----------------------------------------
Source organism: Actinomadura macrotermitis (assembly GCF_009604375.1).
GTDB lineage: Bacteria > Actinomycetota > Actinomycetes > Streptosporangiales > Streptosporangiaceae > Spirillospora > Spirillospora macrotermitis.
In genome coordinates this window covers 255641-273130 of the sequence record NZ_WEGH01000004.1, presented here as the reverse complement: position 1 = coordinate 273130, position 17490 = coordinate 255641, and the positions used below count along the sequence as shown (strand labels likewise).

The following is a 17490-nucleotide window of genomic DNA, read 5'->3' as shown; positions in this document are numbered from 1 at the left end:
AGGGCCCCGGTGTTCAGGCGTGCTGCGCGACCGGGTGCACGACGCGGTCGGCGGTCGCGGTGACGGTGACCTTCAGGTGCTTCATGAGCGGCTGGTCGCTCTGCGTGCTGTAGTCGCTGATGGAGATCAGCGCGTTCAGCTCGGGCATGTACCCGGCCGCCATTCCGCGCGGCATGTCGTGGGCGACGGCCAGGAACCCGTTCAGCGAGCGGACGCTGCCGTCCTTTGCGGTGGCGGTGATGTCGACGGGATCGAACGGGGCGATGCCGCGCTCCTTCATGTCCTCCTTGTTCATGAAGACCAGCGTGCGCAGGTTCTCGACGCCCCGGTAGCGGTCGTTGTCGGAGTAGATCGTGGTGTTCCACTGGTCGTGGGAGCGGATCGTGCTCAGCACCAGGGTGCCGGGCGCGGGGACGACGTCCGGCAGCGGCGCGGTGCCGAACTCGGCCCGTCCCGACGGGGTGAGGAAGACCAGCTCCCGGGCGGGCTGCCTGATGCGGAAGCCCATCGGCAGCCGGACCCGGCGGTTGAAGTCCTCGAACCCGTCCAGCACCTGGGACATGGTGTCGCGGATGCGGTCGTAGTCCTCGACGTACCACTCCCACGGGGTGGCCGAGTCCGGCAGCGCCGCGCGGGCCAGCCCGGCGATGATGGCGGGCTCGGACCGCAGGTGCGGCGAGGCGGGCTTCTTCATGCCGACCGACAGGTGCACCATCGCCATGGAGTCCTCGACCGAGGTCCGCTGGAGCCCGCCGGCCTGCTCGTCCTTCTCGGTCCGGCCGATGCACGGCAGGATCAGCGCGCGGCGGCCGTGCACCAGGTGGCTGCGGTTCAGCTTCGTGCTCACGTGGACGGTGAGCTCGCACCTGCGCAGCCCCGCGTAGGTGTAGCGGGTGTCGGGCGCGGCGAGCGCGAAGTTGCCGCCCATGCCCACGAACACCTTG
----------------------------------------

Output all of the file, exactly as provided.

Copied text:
Source organism: Actinomadura macrotermitis (assembly GCF_009604375.1).
GTDB lineage: Bacteria > Actinomycetota > Actinomycetes > Streptosporangiales > Streptosporangiaceae > Spirillospora > Spirillospora macrotermitis.
In genome coordinates this window covers 255641-273130 of the sequence record NZ_WEGH01000004.1, presented here as the reverse complement: position 1 = coordinate 273130, position 17490 = coordinate 255641, and the positions used below count along the sequence as shown (strand labels likewise).

The following is a 17490-nucleotide window of genomic DNA, read 5'->3' as shown; positions in this document are numbered from 1 at the left end:
AGGGCCCCGGTGTTCAGGCGTGCTGCGCGACCGGGTGCACGACGCGGTCGGCGGTCGCGGTGACGGTGACCTTCAGGTGCTTCATGAGCGGCTGGTCGCTCTGCGTGCTGTAGTCGCTGATGGAGATCAGCGCGTTCAGCTCGGGCATGTACCCGGCCGCCATTCCGCGCGGCATGTCGTGGGCGACGGCCAGGAACCCGTTCAGCGAGCGGACGCTGCCGTCCTTTGCGGTGGCGGTGATGTCGACGGGATCGAACGGGGCGATGCCGCGCTCCTTCATGTCCTCCTTGTTCATGAAGACCAGCGTGCGCAGGTTCTCGACGCCCCGGTAGCGGTCGTTGTCGGAGTAGATCGTGGTGTTCCACTGGTCGTGGGAGCGGATCGTGCTCAGCACCAGGGTGCCGGGCGCGGGGACGACGTCCGGCAGCGGCGCGGTGCCGAACTCGGCCCGTCCCGACGGGGTGAGGAAGACCAGCTCCCGGGCGGGCTGCCTGATGCGGAAGCCCATCGGCAGCCGGACCCGGCGGTTGAAGTCCTCGAACCCGTCCAGCACCTGGGACATGGTGTCGCGGATGCGGTCGTAGTCCTCGACGTACCACTCCCACGGGGTGGCCGAGTCCGGCAGCGCCGCGCGGGCCAGCCCGGCGATGATGGCGGGCTCGGACCGCAGGTGCGGCGAGGCGGGCTTCTTCATGCCGACCGACAGGTGCACCATCGCCATGGAGTCCTCGACCGAGGTCCGCTGGAGCCCGCCGGCCTGCTCGTCCTTCTCGGTCCGGCCGATGCACGGCAGGATCAGCGCGCGGCGGCCGTGCACCAGGTGGCTGCGGTTCAGCTTCGTGCTCACGTGGACGGTGAGCTCGCACCTGCGCAGCCCCGCGTAGGTGTAGCGGGTGTCGGGCGCGGCGAGCGCGAAGTTGCCGCCCATGCCCACGAACACCTTG